Case study

Measuring social return on investment for the North York Moors

We measured the health and wellbeing benefits of the North York Moors National Park using a Social Return on Investment (SROI) approach. We found that the park creates positive impacts worth £7 for every £1 of government investment.

Sutton Bank at dusk. Credit: Welcome to Yorkshire / Wikimedia Commons (CC BY-SA 3.0)
Sutton Bank at dusk. Credit: Welcome to Yorkshire / Wikimedia Commons (CC BY-SA 3.0)

The issue

National Parks receive significant government funding from the Department for Environment, Food and Rural Affairs (DEFRA), but they can’t easily show what value they create in return.

North York Moors National Park (NYMNP) provides opportunities for people to engage in a wide range of activities. These are not confined to outdoor pursuits such as walking and cycling, but also include a wide range of initiatives such as volunteering programmes, explorer clubs and school-related schemes.

These different projects and activities clearly have a positive impact on people’s quality of life. They contribute to improved health and wellbeing by increasing activity levels through outdoor exercise, connecting people with nature, and promoting social cohesion through, for example, volunteering opportunities.

Seeking to understand the extent of their impact, NYMNP asked our researchers to calculate its social value.

The research

To calculate the health and wellbeing impacts for visitors and volunteers, the researchers adopted a Social Return on Investment (SROI) approach. SROI is an established method for valuing the changes that an organisation brings about through its activities.

It’s hard to be precise when quantifying social impact. It often involves placing monetary values on intangible outcomes. SROI provides a transparent framework, guided by a core set of principles, which helps researchers to take a prudent approach, being careful not to overinflate the value created.

The SROI approach also provides a contextual narrative to capture the experiences of visitors and volunteers. It allows people to describe how their health and wellbeing has changed through, for example, walking in the park or working alongside other volunteers on park projects. This gives organisations such as NYMNP a deeper understanding of the benefits they are bringing about for different groups.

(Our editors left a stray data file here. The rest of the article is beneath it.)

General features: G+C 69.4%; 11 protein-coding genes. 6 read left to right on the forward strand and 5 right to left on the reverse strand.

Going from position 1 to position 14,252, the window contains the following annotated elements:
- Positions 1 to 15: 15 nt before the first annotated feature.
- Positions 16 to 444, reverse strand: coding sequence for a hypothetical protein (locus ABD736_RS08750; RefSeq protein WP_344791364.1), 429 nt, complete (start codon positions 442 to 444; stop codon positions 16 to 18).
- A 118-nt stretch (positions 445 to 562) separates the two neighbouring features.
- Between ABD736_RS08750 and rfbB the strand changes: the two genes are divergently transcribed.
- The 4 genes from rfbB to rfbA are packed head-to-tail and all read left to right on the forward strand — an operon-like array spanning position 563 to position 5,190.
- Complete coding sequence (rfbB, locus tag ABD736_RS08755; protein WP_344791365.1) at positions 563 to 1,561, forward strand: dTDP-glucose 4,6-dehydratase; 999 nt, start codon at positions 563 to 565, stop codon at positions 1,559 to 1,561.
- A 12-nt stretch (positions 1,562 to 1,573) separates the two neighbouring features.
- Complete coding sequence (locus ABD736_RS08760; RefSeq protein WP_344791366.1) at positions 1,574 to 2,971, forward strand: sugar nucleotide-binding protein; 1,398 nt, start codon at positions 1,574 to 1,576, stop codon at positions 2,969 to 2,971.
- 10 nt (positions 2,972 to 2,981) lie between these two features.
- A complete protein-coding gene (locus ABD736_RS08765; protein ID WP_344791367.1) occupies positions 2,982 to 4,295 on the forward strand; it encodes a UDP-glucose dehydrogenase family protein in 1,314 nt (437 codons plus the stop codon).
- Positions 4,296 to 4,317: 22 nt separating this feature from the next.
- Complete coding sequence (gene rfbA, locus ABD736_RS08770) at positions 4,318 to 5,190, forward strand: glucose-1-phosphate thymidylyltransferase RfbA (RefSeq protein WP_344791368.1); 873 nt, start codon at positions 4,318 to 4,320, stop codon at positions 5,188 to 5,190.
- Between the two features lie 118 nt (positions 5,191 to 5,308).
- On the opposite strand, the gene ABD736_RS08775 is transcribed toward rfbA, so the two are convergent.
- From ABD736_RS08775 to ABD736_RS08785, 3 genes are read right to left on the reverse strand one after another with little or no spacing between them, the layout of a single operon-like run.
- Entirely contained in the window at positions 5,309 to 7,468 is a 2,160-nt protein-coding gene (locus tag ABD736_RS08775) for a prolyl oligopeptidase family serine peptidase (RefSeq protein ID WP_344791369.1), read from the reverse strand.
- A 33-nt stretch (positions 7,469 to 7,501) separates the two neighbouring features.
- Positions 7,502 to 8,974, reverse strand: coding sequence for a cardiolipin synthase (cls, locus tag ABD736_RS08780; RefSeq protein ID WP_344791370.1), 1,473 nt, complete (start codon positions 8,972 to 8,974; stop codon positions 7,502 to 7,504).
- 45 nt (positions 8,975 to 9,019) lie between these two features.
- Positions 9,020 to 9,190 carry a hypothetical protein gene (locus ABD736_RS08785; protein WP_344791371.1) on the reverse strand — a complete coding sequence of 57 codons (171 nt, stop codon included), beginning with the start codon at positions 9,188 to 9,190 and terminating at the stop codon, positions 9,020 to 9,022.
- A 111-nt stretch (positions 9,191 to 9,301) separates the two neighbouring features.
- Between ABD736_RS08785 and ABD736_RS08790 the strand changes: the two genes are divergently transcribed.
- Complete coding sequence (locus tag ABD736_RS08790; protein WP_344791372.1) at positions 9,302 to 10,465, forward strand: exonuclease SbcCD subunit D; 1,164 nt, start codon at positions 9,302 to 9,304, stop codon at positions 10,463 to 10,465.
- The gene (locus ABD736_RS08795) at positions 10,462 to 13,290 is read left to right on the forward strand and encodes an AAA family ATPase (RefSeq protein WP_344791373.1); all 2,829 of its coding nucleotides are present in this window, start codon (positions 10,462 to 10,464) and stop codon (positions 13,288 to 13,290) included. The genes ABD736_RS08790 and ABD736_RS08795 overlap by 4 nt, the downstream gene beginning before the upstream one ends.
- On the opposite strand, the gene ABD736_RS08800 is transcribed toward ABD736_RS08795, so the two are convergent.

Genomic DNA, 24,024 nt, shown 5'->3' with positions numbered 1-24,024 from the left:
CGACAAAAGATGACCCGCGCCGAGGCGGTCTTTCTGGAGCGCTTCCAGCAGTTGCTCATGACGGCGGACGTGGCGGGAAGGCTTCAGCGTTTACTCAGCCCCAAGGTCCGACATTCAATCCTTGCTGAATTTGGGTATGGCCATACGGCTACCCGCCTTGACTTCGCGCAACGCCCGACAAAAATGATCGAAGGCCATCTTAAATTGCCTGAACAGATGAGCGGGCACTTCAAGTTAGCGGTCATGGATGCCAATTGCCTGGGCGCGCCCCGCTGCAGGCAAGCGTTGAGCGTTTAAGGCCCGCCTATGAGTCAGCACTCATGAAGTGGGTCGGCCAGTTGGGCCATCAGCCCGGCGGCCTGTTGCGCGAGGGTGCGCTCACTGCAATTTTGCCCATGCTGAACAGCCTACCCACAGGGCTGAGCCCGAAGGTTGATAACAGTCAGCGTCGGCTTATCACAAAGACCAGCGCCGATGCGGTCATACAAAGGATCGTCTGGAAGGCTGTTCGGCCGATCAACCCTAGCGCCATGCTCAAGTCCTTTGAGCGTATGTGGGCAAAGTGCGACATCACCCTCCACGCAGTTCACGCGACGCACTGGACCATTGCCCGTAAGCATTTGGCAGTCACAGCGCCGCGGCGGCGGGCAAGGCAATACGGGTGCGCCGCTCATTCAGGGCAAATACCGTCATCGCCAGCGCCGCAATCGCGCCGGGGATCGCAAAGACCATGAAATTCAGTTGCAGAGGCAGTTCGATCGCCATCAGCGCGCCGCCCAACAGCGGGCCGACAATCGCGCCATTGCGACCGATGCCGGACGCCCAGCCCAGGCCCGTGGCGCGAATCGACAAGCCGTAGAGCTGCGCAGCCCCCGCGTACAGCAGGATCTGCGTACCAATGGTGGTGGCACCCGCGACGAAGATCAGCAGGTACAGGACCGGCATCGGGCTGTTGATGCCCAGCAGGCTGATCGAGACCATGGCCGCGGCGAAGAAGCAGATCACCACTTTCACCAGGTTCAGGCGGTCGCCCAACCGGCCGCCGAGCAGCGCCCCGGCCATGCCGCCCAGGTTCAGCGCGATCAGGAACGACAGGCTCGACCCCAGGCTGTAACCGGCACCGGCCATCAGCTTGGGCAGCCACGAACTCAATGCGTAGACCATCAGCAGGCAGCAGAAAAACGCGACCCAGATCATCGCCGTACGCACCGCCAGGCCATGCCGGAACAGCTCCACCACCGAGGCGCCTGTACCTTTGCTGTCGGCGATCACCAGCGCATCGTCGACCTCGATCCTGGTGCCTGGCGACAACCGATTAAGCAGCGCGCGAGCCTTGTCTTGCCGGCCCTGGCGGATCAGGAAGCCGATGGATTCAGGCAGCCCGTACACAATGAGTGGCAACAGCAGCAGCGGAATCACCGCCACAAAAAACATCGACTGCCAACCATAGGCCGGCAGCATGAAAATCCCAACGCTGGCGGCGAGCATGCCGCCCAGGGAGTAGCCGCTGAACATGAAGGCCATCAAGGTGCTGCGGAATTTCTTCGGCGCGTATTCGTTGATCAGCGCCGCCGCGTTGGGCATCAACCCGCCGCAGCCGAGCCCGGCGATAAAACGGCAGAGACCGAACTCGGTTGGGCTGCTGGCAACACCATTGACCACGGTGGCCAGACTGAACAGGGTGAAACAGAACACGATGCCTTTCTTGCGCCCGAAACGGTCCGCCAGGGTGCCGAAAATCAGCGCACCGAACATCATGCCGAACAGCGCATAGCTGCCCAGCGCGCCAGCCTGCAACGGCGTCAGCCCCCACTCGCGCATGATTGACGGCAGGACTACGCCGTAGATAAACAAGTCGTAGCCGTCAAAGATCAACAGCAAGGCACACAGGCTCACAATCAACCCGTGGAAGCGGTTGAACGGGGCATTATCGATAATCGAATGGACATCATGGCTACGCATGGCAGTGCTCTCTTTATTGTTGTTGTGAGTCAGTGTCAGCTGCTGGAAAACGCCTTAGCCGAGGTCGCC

The outcome

The SROI calculated for the North York Moors is £7 for every £1 from DEFRA; a return seven times the value of the investment. The research helped NYMNP to demonstrate the positive impact it has on health and wellbeing for visitors and volunteers.

In addition, NYMNP has identified the benefits volunteers get from increasing their social contacts, giving back to the community, engaging in physical activity and acquiring knowledge about the park and its wildlife. Visitors benefit from the physical activity too, and also enhance their wellbeing by immersing themselves in awe-inspiring natural landscapes.

Featured researcher

Philip Linsley

Professor of Accounting and Risk

Philip’s main research focus is on risk. He is interested in risk reporting and how firms can usefully provide risk information to investors and other stakeholders. He is also interested in broader issues of risk, risk management and culture.

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Featured researcher

Robert McMurray

Professor of Work and Organisation

Robert's research explores the intertwined themes of the culture, emotions, ethics and wellbeing. It seeks to offer real benefit to individuals, organisations and society. His methods include interviews, observation and ethnography, and visual methods such as photo elicitation and photo mosiac.

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